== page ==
THE WIDOWS OF RUSSIA And Other Writings By Carl R. Proffer Ardis. 159 pp. $25

THIS FASCINATING book gives us much more than its slightly gloomy title promises. The "widows of Russia" occupy two thirds of the volume, and not every widow seems to have had an engrossing or unusual life. But three of them are unforgettable. Carl Proffer, co-founder of Ardis Publishers, scholar, editor-cum-friend, knew them all personally. Nearly 50 pages are given to Nadezhda Mandelstam (1899-1980) whom Proffer befriended in her old age. She was the widow of Osip Mandelstam, one of the greatest Russian poets of the 20th century, who died a gruesome death in a concentration camp in Siberia. Her two books of reminiscences were published in English and Russian outside the Soviet Union.

In the last years of her life she still was a lively, highly intelligent, resilient, whimsical old lady ("a mean old thing" in her own words) who used "dirty" words, was sometimes rude, and struggled to remain independent. Having survived the horrors of the '30s and lost her husband in the grimmest circumstances, she struggled for years for a place to live and a piece of bread. Eventually she found both by giving English lessons, which permitted her to read books of her choice and find friends among those who did not turn against her after reading the second volume of her memoirs (Hope Abandoned) in which she was outspoken about her "friends" and "enemies."

Two other women did not have the same tragic experience as the widow of Mandelstam. One was the widow of the Soviet writer V. Ivanov (1895-1963). He was a prolific writer, mainly writing about the civil war (1918-1922) in Siberia (Armoured Train 14-69, by Stalin's standards a classic) who nevertheless at one time ran into trouble with the authorities. His widow, Tamara, a former actress, had, as we now know, an affair with Isaac Babel (1894-1941) who died in a camp and has been since rehabilitated. Great was Proffer's surprise (and it will be a surprise for many others) when he saw "a chubby young boy" breakfasting in the dining room of the Ivanovs. This was Babel's grandson. Proffer comments: "Babel left {Tamara} in the care of Ivanov when she was already pregnant."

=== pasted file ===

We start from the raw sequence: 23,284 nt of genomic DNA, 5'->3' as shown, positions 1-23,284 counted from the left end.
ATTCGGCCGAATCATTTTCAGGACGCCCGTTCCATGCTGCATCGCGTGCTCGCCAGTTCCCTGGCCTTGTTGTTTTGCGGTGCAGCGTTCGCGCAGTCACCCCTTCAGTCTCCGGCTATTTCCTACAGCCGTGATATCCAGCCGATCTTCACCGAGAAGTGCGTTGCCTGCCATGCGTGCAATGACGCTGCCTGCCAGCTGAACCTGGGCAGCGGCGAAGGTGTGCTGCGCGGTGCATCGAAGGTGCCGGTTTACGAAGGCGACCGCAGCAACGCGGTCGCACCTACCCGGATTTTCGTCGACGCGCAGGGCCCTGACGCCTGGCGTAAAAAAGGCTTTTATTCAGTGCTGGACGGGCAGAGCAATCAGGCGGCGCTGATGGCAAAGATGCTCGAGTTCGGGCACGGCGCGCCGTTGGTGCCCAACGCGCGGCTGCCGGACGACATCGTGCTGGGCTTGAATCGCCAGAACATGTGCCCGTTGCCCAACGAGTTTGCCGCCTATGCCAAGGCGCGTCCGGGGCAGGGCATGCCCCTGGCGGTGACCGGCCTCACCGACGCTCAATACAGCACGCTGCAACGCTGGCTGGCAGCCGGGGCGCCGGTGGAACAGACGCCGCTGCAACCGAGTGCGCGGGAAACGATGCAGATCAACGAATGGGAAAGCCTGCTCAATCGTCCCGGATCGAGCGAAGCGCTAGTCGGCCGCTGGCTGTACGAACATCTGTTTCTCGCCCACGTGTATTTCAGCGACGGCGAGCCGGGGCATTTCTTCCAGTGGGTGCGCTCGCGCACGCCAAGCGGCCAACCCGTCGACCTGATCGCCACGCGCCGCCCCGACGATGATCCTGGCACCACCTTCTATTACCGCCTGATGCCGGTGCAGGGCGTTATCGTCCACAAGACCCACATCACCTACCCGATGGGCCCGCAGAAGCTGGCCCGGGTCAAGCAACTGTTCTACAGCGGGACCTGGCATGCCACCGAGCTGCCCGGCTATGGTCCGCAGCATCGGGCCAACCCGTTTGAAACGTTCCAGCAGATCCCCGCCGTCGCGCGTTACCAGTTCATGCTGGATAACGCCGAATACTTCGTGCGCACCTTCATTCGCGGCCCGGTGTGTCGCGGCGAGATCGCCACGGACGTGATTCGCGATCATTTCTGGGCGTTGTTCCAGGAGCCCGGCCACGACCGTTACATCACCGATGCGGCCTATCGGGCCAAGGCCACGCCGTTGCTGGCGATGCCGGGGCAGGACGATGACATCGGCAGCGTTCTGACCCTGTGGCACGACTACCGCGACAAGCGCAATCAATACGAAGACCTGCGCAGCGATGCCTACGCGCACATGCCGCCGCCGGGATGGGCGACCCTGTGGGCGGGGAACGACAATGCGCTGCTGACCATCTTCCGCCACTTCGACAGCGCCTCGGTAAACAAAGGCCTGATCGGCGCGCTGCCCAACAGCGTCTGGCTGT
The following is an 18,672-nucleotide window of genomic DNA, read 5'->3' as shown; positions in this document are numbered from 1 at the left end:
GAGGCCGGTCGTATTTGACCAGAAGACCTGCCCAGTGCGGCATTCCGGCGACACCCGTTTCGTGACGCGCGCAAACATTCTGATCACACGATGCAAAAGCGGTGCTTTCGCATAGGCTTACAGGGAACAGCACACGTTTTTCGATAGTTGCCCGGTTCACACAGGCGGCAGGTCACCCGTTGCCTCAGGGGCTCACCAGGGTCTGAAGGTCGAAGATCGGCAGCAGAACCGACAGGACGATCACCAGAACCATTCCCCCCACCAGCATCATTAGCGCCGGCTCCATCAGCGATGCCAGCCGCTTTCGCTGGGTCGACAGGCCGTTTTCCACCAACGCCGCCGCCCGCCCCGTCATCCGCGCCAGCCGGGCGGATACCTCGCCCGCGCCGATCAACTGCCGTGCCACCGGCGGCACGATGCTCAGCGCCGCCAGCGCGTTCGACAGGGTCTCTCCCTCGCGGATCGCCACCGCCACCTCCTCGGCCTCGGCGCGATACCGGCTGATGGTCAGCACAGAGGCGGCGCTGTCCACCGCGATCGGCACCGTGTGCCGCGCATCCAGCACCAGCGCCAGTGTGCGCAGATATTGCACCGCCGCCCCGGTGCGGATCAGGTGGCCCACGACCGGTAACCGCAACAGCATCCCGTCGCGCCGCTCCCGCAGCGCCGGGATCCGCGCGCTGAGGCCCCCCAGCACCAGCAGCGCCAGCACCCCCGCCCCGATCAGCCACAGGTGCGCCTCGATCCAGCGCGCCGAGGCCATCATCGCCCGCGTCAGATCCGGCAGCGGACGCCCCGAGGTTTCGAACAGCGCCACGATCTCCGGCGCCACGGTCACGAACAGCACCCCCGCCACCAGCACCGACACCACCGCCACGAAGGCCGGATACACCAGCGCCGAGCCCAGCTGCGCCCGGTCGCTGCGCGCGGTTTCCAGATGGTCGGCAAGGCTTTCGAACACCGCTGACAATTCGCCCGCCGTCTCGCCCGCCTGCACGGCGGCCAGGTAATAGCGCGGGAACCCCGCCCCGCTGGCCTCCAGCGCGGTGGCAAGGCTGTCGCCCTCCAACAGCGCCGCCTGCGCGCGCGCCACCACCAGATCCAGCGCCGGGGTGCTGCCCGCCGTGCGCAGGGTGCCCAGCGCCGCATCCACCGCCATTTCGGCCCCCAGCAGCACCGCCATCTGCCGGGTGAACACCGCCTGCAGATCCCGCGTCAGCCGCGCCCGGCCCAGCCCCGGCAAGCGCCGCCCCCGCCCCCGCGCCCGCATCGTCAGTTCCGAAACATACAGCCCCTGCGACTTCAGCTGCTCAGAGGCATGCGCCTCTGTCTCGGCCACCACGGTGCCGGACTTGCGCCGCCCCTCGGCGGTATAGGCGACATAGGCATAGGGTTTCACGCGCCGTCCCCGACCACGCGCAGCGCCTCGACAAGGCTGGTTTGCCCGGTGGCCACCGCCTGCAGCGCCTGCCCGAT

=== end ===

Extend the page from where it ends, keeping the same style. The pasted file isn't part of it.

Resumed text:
We believe Proffer when he tells us that "Tamara's memoirs can be printed only abroad." They apparently are devastating to one of the other "Soviet classics," Valentin Kataev, who played a major role in "the Pasternak attack" at the time of Doctor Zhivago, along with the very respected critic Korney Tchukovsky who argued that "we all have to join together in a public denunciation of Pasternak."

The third widow was the thrice married Lily Brik (Brik, Primakov, Katanyan). Her first husband, born in 1888, was a scholar, a "formalist" of the modern school, one of the prominent members of the Russian "new criticism" (1913-1930). The whole group was suppressed, which means black-listed and silenced but not sent to Siberia. The second was a member of the group of Soviet generals around General Tukhachevsky -- they all were shot by Stalin's henchmen in the late '30s. The third was a scholar of the Russian avant-garde or, to put it more accurately, of the work of Mayakovsky (who committed suicide in 1930).